Western policymakers must recognize that the Kremlin will not be an honest broker in Syria and must work to reestablish Western leadership rather than allow Moscow to take the lead. A revitalized engagement by the West is the only way to deter Moscow’s entrenchment in the region and its consequent negative influence. The Kremlin is committed to the long game. The West should be, too.
About the author:
*Anna Borshchevskaya is the Ira Weiner fellow at the Washington Institute for Near East Policy where she focuses on Russia’s policy towards the Middle East.
This article was published by The Middle East Quarterly, Winter 2018, Volume 25, Number 1.
 Karen Dawisha, Putin’s Kleptocracy: Who Owns Russia? (New York: Simon and Schuster, 2014), pp. 271–3.
 “National Security Concept of the Russian Federation,” The Ministry of Foreign Affairs of the Russian Federation (MFA), Moscow, Jan. 10, 2000.
 “Foreign Policy Concept of the Russian Federation (approved by President of the Russian Federation Vladimir Putin on November 30, 2016),” MFA, Moscow, Dec. 1, 2016.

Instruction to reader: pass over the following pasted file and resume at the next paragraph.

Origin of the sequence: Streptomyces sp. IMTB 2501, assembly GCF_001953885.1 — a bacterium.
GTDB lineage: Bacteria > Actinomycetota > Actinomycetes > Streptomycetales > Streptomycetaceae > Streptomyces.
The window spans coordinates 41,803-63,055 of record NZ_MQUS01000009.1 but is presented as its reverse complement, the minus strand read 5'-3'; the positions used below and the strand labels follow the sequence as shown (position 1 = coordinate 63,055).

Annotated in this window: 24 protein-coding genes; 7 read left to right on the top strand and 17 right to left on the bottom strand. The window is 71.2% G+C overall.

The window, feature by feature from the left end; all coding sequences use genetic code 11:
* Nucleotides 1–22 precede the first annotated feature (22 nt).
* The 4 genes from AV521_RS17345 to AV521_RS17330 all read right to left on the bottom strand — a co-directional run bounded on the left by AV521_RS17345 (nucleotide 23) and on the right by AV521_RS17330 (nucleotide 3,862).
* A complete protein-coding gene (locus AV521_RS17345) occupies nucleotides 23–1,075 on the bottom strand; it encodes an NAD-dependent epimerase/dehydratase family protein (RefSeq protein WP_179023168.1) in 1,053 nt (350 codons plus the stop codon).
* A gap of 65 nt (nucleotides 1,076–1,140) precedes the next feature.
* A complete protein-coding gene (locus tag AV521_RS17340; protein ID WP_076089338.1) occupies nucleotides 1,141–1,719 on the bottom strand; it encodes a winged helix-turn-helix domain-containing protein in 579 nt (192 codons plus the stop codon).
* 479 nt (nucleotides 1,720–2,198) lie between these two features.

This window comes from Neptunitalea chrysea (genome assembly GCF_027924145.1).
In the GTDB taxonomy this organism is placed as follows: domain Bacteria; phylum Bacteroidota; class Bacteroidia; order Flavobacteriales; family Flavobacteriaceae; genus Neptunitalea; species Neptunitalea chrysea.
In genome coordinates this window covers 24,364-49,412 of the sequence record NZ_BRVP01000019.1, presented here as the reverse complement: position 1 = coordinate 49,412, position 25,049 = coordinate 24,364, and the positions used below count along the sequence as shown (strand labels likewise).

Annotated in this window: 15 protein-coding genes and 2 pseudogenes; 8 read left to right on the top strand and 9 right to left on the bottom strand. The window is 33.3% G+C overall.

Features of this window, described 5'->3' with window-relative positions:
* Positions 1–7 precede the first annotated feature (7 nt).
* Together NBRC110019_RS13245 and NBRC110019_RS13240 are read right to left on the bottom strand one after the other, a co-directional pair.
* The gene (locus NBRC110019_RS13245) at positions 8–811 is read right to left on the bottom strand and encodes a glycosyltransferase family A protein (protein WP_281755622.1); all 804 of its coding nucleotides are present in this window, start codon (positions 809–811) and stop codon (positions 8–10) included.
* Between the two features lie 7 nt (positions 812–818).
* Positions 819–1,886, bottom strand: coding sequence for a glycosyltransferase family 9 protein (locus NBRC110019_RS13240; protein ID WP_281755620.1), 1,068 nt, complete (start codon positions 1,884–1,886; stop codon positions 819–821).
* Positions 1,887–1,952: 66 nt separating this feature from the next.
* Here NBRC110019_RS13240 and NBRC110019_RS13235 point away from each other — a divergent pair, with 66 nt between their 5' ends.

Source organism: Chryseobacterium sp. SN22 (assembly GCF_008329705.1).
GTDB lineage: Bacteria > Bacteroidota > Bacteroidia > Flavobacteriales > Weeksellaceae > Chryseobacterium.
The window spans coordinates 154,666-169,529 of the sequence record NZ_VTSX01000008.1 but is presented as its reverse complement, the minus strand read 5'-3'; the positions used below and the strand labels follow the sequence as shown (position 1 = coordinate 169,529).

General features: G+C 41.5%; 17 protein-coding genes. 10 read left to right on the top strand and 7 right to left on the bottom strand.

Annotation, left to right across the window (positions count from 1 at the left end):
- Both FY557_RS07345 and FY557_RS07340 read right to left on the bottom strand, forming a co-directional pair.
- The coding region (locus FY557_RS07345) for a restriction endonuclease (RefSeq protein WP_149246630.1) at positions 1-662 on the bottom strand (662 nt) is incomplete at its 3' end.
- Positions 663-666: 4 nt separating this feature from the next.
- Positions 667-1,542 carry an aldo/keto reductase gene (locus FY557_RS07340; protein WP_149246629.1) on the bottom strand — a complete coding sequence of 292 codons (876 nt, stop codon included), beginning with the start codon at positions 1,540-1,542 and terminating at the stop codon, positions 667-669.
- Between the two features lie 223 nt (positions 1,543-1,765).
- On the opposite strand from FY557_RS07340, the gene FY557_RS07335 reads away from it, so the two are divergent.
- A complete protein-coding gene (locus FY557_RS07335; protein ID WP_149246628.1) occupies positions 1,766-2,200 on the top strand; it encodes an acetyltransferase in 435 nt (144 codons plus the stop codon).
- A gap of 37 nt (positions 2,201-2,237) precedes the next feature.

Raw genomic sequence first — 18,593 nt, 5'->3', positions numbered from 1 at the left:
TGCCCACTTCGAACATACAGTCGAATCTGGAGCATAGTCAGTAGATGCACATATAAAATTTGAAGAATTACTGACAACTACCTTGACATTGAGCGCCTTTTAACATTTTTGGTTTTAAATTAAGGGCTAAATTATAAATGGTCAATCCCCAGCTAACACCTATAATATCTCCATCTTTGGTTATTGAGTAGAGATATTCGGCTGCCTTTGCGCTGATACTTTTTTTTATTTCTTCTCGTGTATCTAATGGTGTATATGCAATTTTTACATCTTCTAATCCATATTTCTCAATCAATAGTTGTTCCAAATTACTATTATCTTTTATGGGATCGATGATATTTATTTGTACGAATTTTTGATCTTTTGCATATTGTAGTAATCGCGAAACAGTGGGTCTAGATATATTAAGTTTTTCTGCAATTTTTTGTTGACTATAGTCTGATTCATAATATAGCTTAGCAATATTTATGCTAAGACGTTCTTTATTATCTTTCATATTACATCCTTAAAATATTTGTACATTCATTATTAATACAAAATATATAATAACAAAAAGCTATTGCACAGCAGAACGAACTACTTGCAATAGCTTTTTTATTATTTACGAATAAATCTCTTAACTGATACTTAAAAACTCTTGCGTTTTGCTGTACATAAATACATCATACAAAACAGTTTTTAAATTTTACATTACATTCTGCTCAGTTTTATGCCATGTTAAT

Joseph Stalin, Stalin I.V. Cochineniya—Т. 13, Beseda s polkovnikom Robinsom, 13 maya 1933 g (Kratkaya zapis’) (Moscow: Gosudarstvennoye izdatel’stvo politicheskoy literatury, 1951), pp. 260–73.
 Lilia Shevtsova, “Russian cannot live with the West—or without it,” Financial Times, Mar. 19, 2017.
 BBC News, Sept. 5, 2014.
 Ibid., Apr. 13, 2017.
 Arkady Ostrovsky, The Invention of Russia: From Gorbachev’s Freedom to Putin’s War (London: Atlantic Books, 2015), pp. 264-5.
 Vladimir Putin, “Rossiya i menyayushchiysya mir,” Rossiyskaya Gazeta (Moscow), Feb. 27, 2012.
 The Guardian (London), Dec. 8, 2011.
 Reuters, Feb. 12, 2012.
 REGNUM News Agency (Moscow), Dec. 4, 2016.
 RIA Novosti (Moscow), Aug. 11, 2017.
 Anders Åslund and Andrew Kuchins, The Russia Balance Sheet (Washington, D.C.: Peterson Institute for International Economics, 2009), pp. 11-14.
 Col. J.B. Vowell, “From Russia with deception,” RealClearDefense.com and Brookings Institution, Washington, D.C., Oct. 30. 2016.
 Rossiyskaya Gazeta, Feb. 20, 2012.
 Reuters, Jan. 10, 2013.
 Ukaz Prezidenta Rossiyskoy Federatsii, State System of Legal Information, Moscow, no. 327, July 20, 2017.